1 point
  41. Its a Gneiss. No nuggety gold in that quartz, look more for the veinlets cutting that rock in the GB area.
    1 point
  42. Great hunting. Congrats!!
    1 point
  43. Good lord!!! Even that link didn't work! Try this? https://www.tickcounter.com/countdown/1172345/serious-prospecting-trip It worked ?
    1 point
  44. I sent this piece home with a fellow that knows what he is doing with HF acid.A quick and dirty SG test showed about 4+ozt.I am sure it was passed over many times as trash.
    1 point
  45. Thanks. For some reason this beach has given me 3 of them. I rarely find them anywhere else.
    1 point
  46. We had a friend come by the studio with some opal samples she brought back from a friend of hers who has an opal mine in Australia. The pieces she brought this time over to the studio were small samples of Boulder opal. The mine is a 3 day drive from Melbourne and over 200k of that drive is off road into the bush a very difficult and somewhat risky drive she says requiring careful preperation and notice to the locals to come looking for you if you fail to come back out is also a good idea. This is a chunk of the local boulder opal, The next question on my mind was is there any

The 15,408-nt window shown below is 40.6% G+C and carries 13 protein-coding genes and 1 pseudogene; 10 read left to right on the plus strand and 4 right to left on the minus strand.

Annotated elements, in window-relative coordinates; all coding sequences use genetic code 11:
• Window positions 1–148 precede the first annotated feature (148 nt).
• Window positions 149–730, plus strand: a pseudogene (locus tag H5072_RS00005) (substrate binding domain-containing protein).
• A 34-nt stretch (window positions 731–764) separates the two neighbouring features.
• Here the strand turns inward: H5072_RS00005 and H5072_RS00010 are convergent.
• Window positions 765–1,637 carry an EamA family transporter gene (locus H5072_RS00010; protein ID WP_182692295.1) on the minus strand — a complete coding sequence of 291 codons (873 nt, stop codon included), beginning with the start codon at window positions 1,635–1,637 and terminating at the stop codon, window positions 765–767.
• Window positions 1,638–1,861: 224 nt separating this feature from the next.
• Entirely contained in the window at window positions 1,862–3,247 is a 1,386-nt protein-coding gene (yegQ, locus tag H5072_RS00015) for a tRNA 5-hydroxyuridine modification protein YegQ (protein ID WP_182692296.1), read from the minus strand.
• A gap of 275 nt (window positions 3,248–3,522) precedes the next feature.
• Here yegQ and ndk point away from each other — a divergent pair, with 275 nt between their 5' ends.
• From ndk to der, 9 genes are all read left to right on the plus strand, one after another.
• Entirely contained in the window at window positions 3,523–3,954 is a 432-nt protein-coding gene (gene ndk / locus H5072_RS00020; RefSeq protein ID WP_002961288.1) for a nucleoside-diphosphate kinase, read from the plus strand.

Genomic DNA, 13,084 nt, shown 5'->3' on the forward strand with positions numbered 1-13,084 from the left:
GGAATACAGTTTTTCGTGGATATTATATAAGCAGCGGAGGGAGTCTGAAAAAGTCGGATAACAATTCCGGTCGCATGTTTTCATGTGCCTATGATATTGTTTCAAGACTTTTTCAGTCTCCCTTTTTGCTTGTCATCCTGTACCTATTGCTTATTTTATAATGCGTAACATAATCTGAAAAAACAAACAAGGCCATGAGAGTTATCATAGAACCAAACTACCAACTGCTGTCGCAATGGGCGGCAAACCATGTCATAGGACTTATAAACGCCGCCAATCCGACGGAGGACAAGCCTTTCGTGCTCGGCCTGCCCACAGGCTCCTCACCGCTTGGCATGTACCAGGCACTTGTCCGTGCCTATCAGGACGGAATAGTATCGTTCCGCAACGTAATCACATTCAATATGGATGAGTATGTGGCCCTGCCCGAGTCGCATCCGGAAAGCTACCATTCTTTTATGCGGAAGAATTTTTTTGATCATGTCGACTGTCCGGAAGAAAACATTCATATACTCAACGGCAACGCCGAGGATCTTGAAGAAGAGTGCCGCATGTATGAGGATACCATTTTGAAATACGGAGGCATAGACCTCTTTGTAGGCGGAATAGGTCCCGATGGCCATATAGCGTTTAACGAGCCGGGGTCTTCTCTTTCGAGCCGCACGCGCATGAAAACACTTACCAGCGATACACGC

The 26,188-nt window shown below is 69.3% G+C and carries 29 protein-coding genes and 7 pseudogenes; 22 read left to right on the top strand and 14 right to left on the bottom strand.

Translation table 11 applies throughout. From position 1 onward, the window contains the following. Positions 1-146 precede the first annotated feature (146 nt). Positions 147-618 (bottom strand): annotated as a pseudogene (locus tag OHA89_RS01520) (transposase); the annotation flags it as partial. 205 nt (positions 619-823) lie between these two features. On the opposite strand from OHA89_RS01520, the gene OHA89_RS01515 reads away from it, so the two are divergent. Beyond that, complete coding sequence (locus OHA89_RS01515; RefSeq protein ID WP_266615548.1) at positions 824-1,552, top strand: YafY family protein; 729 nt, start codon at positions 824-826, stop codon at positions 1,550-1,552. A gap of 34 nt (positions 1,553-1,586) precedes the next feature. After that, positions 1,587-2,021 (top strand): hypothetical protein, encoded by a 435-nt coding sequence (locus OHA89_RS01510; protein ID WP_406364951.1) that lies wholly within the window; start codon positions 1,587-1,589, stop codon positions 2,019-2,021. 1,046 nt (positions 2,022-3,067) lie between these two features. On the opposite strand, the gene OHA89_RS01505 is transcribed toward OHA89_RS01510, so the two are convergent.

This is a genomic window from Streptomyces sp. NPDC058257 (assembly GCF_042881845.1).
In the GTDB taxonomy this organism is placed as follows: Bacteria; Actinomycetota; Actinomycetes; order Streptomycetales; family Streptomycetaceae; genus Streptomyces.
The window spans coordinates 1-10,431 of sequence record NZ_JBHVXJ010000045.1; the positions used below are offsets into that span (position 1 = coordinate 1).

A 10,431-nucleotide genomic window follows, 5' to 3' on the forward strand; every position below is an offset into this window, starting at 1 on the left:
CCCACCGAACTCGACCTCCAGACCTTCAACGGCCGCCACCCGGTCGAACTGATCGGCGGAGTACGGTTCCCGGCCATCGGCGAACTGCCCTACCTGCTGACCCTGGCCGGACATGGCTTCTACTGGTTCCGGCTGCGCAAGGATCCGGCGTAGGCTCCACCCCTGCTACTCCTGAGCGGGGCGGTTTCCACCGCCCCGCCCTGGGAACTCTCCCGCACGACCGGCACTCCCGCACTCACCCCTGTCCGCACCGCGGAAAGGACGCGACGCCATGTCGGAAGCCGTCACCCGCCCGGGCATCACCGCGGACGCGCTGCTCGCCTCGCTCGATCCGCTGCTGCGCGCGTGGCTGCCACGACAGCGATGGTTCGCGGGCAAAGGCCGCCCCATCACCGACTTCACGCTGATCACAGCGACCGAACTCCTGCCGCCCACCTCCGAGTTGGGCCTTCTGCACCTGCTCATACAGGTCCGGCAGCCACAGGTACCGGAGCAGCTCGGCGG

1 point
  47. Well thats good to hear...couple years ago it took them about 3 months to get my CTX back to me. Probably would have taken six months if I had not complained to you and then you called them (kelyco) and got the ball rolling. I got a call the next day from the dude fixing it. Before that I had left at least 4 messages without a return phone call...This is another good reason to buy from a reputable dealer who buys lots of their machines. strick
    1 point
  48. Minelab for sure has great customer service. I can attest to that. Last week I sent my Zed in because the GPS didn’t work. They received Monday and I got a call yesterday saying it was fixed PLUS replaced my faceplate since it was scratched up. How cool was that! I have called in the past because I lost parts to my harness and they just sent me new ones at no charge, due to my own fault! When you call the Minelab office the ladies are great there, they first try to trouble shoot, but not much, they know we mostly know our machines, then give you the repair number to send to the center.
    1 point
  49. This is the little fella
    1 point
  50. Yep I agree, The hottest coil for tiny bits is the 5.3 and in mild ground it can rival the 6x10 in terms of depth, On tiny bits what the 4x6 can see at 1 inch the 5.3 can see at 2 to 3 inches, In shallow rocky ground where the mineralization is not very high it will pick out the tiniest of pieces,, Back about 2 or 3 years ago I all but begged Whites to make one for the GMT and then late last year they released one, I think that the small concentrics are what makes the GB II such a great machine on fine Gold, John.
    1 point
×
×
  • Create New...